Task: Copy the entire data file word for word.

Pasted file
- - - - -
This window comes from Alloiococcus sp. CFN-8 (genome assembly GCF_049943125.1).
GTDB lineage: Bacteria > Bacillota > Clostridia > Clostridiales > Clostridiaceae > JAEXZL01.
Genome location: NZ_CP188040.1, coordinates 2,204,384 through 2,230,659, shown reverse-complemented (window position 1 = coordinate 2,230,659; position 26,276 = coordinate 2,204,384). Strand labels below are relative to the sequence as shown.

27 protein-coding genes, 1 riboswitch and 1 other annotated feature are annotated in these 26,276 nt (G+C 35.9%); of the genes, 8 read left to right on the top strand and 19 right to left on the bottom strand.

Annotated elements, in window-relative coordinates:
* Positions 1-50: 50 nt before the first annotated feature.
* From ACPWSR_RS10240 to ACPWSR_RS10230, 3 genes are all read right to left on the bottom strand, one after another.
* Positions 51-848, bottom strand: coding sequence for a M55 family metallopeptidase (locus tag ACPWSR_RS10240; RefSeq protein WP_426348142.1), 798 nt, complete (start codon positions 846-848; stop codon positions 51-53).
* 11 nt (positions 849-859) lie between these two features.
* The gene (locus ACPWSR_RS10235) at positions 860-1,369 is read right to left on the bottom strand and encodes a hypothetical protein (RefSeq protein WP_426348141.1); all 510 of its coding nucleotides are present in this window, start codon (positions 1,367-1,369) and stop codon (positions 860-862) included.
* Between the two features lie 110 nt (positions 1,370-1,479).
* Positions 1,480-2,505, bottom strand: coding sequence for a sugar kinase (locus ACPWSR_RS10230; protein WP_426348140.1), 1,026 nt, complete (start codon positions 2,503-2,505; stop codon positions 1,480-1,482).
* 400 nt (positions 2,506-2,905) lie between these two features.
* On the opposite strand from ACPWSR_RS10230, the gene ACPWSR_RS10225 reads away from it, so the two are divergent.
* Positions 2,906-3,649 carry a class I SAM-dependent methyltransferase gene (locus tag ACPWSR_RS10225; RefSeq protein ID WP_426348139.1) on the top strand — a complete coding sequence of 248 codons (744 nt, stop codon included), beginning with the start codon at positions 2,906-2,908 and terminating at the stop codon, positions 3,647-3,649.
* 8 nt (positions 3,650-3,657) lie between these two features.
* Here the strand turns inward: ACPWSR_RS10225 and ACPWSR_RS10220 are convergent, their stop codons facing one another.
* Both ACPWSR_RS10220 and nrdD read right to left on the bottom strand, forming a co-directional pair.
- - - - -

This window comes from Alloiococcus sp. CFN-8 (genome assembly GCF_049943125.1).
GTDB lineage: Bacteria > Bacillota > Clostridia > Clostridiales > Clostridiaceae > JAEXZL01.
Genome location: NZ_CP188040.1, coordinates 2,204,384 through 2,230,659, shown reverse-complemented (window position 1 = coordinate 2,230,659; position 26,276 = coordinate 2,204,384). Strand labels below are relative to the sequence as shown.

27 protein-coding genes, 1 riboswitch and 1 other annotated feature are annotated in these 26,276 nt (G+C 35.9%); of the genes, 8 read left to right on the top strand and 19 right to left on the bottom strand.

Annotated elements, in window-relative coordinates:
* Positions 1-50: 50 nt before the first annotated feature.
* From ACPWSR_RS10240 to ACPWSR_RS10230, 3 genes are all read right to left on the bottom strand, one after another.
* Positions 51-848, bottom strand: coding sequence for a M55 family metallopeptidase (locus tag ACPWSR_RS10240; RefSeq protein WP_426348142.1), 798 nt, complete (start codon positions 846-848; stop codon positions 51-53).
* 11 nt (positions 849-859) lie between these two features.
* The gene (locus ACPWSR_RS10235) at positions 860-1,369 is read right to left on the bottom strand and encodes a hypothetical protein (RefSeq protein WP_426348141.1); all 510 of its coding nucleotides are present in this window, start codon (positions 1,367-1,369) and stop codon (positions 860-862) included.
* Between the two features lie 110 nt (positions 1,370-1,479).
* Positions 1,480-2,505, bottom strand: coding sequence for a sugar kinase (locus ACPWSR_RS10230; protein WP_426348140.1), 1,026 nt, complete (start codon positions 2,503-2,505; stop codon positions 1,480-1,482).
* 400 nt (positions 2,506-2,905) lie between these two features.
* On the opposite strand from ACPWSR_RS10230, the gene ACPWSR_RS10225 reads away from it, so the two are divergent.
* Positions 2,906-3,649 carry a class I SAM-dependent methyltransferase gene (locus tag ACPWSR_RS10225; RefSeq protein ID WP_426348139.1) on the top strand — a complete coding sequence of 248 codons (744 nt, stop codon included), beginning with the start codon at positions 2,906-2,908 and terminating at the stop codon, positions 3,647-3,649.
* 8 nt (positions 3,650-3,657) lie between these two features.
* Here the strand turns inward: ACPWSR_RS10225 and ACPWSR_RS10220 are convergent, their stop codons facing one another.
* Both ACPWSR_RS10220 and nrdD read right to left on the bottom strand, forming a co-directional pair.